You may wish to ask questions like these to collect information that you can use to group and analyze the responses you receive to the open-ended questions that will comprise the rest of your evaluation. For example, if you suspect that non-majors are struggling with your course, you may ask students to provide their major or area of specialization, or to list previous courses they have taken in the subject area.

(Be sure to select and describe your response scale, if appropriate.)

  • Please list your Program of Study.
  • What is your (approximate) GPA?
  • Please describe your career plans.
  • I come to class having completed the readings and ready to discuss the day’s topic*.

(*or other preparation that you expect students to complete before class.)

Questions like these can help you understand how students are preparing for class and interacting with the course material. This information can help you understand which activities lead to student satisfaction and success, and can help you point students to actions they can do that might improve their satisfaction with and performance in the course.

  • Please describe how you usually prepare for each class session.
  • Was there any point in the course where you were uncomfortable in a discussion or in completing a written assignment?
  • If you had a question about the readings, did you ask the instructor of TA for more information?
  • If there is an element of the readings you don’t understand, please describe how you respond to that element (e.g., do you email the instructor, look up information online, wait to see if it will be covered in lecture, etc.).
  • Please describe your work habits for this course. When and where do you do the readings/ assignments? How many hours do they take you to complete? Do you take notes or prepare questions on the material?
  • Which topic have you found the most difficult so far? What do you think made it difficult?
  • Have you discussed the class topics or readings outside of class? If so please describe what you discussed and with whom.
  • Please describe your reading habits for this course (for example, when do you do the readings, do you take notes, etc.).
  • Have you used any academic resources on campus regarding the work of this course (e.g., the writing centre, learning skills centre, librarian)?
  • Do you revise or proofread your assignments?

If you are an instructor who is new to the institution, teaching the material for the first time, or experimenting with new teaching activities, these questions can help you uncover any areas where your expectations for student learning and preparation diverge from the expectations or experiences of the students in the class.

  • Was there anything you expected to encounter in this course that we haven’t addressed and doesn’t appear to be on the syllabus?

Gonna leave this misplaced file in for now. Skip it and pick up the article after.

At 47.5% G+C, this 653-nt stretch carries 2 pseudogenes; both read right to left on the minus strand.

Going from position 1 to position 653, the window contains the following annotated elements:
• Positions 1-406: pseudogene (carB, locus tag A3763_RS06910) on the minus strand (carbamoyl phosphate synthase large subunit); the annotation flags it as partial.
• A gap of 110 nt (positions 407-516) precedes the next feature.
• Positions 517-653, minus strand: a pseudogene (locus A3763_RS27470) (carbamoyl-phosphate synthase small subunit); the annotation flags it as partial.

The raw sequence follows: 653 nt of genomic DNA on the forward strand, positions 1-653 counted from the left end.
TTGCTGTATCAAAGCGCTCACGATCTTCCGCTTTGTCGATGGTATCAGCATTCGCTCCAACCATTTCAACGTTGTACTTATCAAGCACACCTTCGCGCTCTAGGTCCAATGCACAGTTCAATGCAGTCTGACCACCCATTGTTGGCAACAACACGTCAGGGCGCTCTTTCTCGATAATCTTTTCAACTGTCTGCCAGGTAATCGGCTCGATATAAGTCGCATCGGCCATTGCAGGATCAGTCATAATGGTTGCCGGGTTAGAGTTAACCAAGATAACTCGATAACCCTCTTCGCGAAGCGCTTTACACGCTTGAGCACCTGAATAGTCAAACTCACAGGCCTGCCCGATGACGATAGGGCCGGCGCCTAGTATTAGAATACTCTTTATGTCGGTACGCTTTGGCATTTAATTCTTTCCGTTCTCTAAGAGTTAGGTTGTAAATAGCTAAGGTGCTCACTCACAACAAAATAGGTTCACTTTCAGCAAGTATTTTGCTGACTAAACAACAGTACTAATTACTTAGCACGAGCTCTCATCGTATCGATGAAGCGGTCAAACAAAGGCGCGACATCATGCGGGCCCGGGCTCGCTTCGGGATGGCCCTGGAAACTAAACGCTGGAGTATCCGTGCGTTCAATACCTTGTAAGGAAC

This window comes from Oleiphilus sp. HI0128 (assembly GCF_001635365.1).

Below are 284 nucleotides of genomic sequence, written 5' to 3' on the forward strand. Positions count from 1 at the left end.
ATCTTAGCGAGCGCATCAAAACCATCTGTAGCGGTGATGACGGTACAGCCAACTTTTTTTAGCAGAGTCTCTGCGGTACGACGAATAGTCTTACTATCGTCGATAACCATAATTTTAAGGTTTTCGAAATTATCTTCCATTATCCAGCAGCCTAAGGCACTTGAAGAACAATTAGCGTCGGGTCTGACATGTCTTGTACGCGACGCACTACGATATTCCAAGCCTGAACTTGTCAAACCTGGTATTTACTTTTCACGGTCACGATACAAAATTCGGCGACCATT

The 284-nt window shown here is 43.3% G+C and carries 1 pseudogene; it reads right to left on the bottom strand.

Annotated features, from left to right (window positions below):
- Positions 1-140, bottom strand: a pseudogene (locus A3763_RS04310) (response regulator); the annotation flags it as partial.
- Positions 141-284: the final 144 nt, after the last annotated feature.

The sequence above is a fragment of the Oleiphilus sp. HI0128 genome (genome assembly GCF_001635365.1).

• Please describe any relationships you have identified between the material you are learning in this course and the other courses you are taking this semester or have recently completed.
  • Are the class activities what you expected when you registered for the course?
  • Does the content of this course reflect the calendar description? If not, why?
  • Will your experience in this course prepare you for future courses? Why or why not?
  • Is there any particular content or skills that a student should know before beginning this course in order to be able to succeed?
  • Have you felt unprepared for any of the topics covered so far?
  • Have you felt over-prepared for any of the topics covered so far? Has the class covered topics you’ve learned elsewhere?
  • Did this class use the texts, or types of texts, you expected to use? If not, what texts did you expect?
  • Do the assignment requirements correspond with what you expected?
  • Do you feel that the workload of this course is comparable to other courses? Please provide examples in your response.
  • Did you expect more or less class participation/more or less reading/more or less writing?
  • Will the work on writing you’ve done in this course affect your writing for other courses? How or why not?

Questions such as these help you to identify your strengths and weaknesses in instruction and in communicating with students, and in promoting particular kinds of classroom or online interactions and activities.

  • Do the lectures and/or class or online activities help you learn? Why or why not?
  • How does the instructor respond to student questions?
  • Do you feel comfortable asking questions in class or online? Why or why not?
  • Does the instructor seem interested in the topics of the course?
  • Does the instructor make evident the connections between different elements of the course (e.g., lectures, readings, labs, assignments)?
  • Does the instructor provide further explanation when needed?
  • Do people seem comfortable sharing opinions or asking questions in class or online? Do you? Why or why not?
  • Are you comfortable speaking to the instructor outside of class (e.g., in office hours or over email)?
  • Do you feel the instructor is more receptive to certain viewpoints? Certain students?

Questions in this section should derive directly from your goals for the course, and will consequently vary by instructor and by course. For example, if you hope that students will learn independent research skills as part of your course, include questions about this element of the course.

  • Please describe what you believe to be the most important idea or skill you have learned from this course so far.